Imagine your way toward better mental health with these immersive reads highlighting allyship, self-care, and healing.

Young Readers
The Rabbit Listened by Cori Doerrfeld
When all the other animals tell Taylor how he should feel and what he should do after his tower falls, the rabbit listens. A heart-warming reminder of the power of empathy and
open ears.

Whatifs by Emily Kilgore
Cora’s “whatifs” take all the fun out of her day and replace it with worry, until a friend helps her reimagine her wonderings. This fun intro to cognitive therapy concludes with an author’s note about her own childhood anxiety.

When Sadness is at Your Door by Eva Eland
When sadness arrives like an unexpected guest that won’t leave you alone, this gentle guide suggests creative ways to make the visit more pleasant for everyone.

Middle Grade
Fighting Words by Kimberly Brubaker Bradley
Della and Suki have just entered foster care, but the unfamiliar home and new school worry Della less than the strange way her sister is acting. As Suki’s hidden trauma drives her to a devastating act, Della must find the words to fight for herself, her sister, and her friends. Written by a survivor with input from child psychologists, Fighting Words honestly and engagingly explores foster care, trauma, sexual assault, suicide, and playground harassment with humor and hope, and is best suited for ages 10+.

Isaiah Dunn is My Hero by Kelly J. Baptist
Isaiah harnesses the power of creativity and community to find his voice while dealing with grief, housing instability, and parental addiction.

Some Kind of Happiness by Claire Legrand
Everwood is Finlay’s haven from her depression, anxiety, and family drama. But when her imaginary hideaway turns out to be a real place with problems of its own, Finlay learns that she can’t save the kingdom without first saving herself.

Young Adult
Eliza and Her Monsters by Francesca Zappia
A secret web-comic superstar and her real-life anxiety collide in this fantastical rom-com about fandom, friendship, and family. Filled with fabulous art and valuable lessons, this book is a great way for teens to explore the many ways we find and lose ourselves online.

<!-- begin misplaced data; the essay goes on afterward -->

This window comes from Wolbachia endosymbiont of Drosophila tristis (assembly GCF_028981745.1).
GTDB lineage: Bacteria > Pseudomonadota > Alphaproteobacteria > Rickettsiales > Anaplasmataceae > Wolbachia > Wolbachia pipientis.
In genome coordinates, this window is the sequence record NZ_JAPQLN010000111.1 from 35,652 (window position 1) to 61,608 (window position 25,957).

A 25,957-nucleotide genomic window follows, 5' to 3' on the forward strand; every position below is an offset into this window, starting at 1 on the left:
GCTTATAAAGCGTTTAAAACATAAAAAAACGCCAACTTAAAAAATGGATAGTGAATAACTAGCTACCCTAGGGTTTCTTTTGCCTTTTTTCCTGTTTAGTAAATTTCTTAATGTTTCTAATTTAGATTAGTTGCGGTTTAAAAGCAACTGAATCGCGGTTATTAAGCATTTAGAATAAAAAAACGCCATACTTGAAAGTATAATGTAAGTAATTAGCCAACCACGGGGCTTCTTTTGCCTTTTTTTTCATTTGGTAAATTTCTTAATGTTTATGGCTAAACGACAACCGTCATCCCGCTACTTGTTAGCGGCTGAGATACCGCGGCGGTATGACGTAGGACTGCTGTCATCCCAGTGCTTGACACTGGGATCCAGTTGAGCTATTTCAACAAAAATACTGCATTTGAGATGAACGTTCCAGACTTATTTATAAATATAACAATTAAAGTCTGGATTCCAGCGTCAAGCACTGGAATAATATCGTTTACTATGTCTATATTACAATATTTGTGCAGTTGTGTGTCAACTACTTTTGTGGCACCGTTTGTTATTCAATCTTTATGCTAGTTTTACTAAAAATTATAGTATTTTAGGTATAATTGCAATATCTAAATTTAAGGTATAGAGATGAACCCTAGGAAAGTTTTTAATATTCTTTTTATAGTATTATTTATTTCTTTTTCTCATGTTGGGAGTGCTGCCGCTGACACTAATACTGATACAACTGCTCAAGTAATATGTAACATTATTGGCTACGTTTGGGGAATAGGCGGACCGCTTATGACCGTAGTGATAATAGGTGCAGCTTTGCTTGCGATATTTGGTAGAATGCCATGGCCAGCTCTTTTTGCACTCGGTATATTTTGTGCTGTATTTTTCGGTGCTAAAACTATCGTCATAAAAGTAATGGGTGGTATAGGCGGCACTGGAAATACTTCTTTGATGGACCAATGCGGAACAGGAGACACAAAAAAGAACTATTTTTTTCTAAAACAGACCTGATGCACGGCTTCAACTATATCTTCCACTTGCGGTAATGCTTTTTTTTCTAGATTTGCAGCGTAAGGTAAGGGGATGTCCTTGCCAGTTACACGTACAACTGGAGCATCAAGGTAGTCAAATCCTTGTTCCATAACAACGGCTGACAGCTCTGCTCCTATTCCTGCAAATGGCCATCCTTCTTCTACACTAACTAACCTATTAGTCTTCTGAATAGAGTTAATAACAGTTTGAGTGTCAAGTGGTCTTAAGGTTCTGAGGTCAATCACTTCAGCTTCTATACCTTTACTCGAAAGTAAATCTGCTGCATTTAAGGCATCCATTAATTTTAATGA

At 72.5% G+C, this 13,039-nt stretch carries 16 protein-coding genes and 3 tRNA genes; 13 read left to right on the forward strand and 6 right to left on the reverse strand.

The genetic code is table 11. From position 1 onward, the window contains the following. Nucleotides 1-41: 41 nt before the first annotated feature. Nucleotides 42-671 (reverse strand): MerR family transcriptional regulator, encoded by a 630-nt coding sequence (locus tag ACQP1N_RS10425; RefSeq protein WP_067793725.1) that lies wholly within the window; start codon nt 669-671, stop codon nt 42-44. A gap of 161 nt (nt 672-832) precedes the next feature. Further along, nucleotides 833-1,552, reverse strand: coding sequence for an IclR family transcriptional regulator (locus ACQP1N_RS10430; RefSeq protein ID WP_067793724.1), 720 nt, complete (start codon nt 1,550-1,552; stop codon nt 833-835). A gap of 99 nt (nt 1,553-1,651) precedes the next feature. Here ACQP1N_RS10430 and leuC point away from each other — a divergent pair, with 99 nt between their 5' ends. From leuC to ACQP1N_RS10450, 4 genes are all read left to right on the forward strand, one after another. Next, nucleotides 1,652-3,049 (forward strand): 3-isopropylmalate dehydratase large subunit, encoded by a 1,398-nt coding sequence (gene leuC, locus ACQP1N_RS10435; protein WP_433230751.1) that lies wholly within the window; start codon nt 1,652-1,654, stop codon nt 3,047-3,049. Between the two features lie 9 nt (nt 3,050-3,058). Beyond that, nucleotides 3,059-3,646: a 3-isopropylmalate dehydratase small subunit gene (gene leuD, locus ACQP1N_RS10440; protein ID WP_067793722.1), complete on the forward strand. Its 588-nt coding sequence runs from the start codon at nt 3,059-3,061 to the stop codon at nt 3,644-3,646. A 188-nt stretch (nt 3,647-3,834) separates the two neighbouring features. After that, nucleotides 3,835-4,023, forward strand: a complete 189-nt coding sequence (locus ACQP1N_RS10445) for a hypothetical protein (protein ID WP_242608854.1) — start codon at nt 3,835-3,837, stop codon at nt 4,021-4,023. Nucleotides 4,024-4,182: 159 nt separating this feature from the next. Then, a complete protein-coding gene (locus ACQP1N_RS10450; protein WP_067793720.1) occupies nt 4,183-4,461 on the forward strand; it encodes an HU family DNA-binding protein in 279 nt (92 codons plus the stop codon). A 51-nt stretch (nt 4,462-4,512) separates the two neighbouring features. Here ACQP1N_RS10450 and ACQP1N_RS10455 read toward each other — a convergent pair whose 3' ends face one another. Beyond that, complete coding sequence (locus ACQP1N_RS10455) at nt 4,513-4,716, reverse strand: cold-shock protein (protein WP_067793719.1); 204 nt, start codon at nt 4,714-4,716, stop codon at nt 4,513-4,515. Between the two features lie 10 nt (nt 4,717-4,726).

Darius the Great Deserves Better by Adib Khorram
This sequel to the must-read Darius the Great is Not Okay proves that everything you thought you wanted isn’t always enough. Home from Iran with his first boyfriend, dream job, and a spot on the soccer team, Darius still deals with depression, cross-culture relationships, bullying, body image, consent, and boundaries with plenty of tea, Star Trek, and charm.

Surprising Power of a Good Dumpling by Wai Chim
Anna Chiu has no words to talk about her mother’s wild moods–not to her father, school counselor, or even herself. But when her father’s new delivery boy honestly shares his own hospitalization, Anna begins to see her situation in a new light.

The World According to Mister Rogers: Important Things to Remember by Fred Rogers
Some days we all need a kind reminder that our feelings are okay, and that every part of us is liked.


Meg Davis Shipp works in Youth Services at New Orleans Public Library. Recommending amazing books for kids and teens is the best part of her job.

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